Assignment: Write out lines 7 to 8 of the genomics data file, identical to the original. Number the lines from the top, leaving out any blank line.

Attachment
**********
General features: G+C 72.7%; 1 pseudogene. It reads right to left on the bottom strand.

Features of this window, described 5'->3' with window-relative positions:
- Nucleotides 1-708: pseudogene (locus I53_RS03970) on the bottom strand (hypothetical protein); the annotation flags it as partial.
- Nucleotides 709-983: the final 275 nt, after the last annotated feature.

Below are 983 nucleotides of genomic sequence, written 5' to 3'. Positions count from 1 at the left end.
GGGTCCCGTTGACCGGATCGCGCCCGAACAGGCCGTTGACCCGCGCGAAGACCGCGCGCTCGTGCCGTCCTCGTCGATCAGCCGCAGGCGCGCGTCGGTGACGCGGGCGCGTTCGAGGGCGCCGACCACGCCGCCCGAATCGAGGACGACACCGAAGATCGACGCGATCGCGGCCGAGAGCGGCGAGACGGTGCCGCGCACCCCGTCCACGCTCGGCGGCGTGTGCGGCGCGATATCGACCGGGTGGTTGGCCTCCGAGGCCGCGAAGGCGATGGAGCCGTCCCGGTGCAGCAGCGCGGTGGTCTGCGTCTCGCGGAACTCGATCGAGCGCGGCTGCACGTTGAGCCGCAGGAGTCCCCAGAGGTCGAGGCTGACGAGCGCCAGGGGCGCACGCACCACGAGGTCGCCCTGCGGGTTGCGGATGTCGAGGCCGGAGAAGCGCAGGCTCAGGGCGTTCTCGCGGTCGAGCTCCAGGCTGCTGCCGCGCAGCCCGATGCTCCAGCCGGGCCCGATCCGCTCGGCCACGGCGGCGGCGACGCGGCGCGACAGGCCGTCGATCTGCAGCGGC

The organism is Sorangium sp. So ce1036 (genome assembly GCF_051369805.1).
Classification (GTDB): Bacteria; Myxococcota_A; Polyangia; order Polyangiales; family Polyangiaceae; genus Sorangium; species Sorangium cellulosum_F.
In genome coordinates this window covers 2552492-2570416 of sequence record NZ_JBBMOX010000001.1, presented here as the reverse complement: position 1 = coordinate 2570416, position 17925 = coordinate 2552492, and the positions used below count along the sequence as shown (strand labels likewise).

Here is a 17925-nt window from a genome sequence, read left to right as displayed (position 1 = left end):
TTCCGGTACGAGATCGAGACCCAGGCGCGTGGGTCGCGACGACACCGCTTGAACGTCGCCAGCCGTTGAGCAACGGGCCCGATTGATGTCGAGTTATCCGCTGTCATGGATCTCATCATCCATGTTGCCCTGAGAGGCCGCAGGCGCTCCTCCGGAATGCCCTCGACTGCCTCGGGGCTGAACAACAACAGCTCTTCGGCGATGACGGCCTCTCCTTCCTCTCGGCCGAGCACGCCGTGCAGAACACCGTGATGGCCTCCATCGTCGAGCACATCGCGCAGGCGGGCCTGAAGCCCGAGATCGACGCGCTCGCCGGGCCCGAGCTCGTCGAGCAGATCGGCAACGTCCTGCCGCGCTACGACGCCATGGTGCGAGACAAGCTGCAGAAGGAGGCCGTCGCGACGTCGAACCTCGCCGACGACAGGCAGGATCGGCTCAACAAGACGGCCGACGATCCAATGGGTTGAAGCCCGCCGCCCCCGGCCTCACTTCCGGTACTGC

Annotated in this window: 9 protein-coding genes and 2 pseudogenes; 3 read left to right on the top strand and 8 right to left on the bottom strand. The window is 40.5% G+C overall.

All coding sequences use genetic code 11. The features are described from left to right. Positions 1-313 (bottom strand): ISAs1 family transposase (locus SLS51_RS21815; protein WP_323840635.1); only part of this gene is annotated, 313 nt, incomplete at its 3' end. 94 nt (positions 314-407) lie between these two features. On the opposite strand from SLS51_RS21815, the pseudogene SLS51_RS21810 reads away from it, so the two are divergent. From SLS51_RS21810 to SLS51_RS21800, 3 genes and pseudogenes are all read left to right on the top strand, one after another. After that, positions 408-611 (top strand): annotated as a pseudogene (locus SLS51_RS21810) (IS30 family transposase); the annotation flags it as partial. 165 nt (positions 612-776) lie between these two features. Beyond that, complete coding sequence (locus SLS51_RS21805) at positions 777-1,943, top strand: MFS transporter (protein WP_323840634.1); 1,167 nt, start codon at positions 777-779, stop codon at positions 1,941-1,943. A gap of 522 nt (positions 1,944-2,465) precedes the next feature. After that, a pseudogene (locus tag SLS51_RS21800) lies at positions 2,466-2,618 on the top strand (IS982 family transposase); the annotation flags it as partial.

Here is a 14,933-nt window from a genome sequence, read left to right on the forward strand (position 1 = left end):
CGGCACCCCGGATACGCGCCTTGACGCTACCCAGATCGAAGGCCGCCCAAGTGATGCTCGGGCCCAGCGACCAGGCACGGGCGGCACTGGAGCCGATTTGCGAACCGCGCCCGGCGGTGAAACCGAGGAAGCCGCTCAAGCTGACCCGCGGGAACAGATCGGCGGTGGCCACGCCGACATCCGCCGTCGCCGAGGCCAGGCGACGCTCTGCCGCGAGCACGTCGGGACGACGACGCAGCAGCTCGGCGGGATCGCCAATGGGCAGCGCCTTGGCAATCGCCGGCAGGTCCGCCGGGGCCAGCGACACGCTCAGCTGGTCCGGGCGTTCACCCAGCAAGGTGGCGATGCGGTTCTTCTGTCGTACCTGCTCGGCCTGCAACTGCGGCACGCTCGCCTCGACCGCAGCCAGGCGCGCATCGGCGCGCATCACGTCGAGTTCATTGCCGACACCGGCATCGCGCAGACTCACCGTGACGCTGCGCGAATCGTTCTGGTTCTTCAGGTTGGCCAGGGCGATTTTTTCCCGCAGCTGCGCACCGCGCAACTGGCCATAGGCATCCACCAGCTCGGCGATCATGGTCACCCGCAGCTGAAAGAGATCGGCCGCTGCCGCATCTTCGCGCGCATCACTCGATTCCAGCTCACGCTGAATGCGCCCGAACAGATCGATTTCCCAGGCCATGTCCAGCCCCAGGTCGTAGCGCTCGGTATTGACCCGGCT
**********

The organism is Sorangium sp. So ce1036 (genome assembly GCF_051369805.1).
Classification (GTDB): Bacteria; Myxococcota_A; Polyangia; order Polyangiales; family Polyangiaceae; genus Sorangium; species Sorangium cellulosum_F.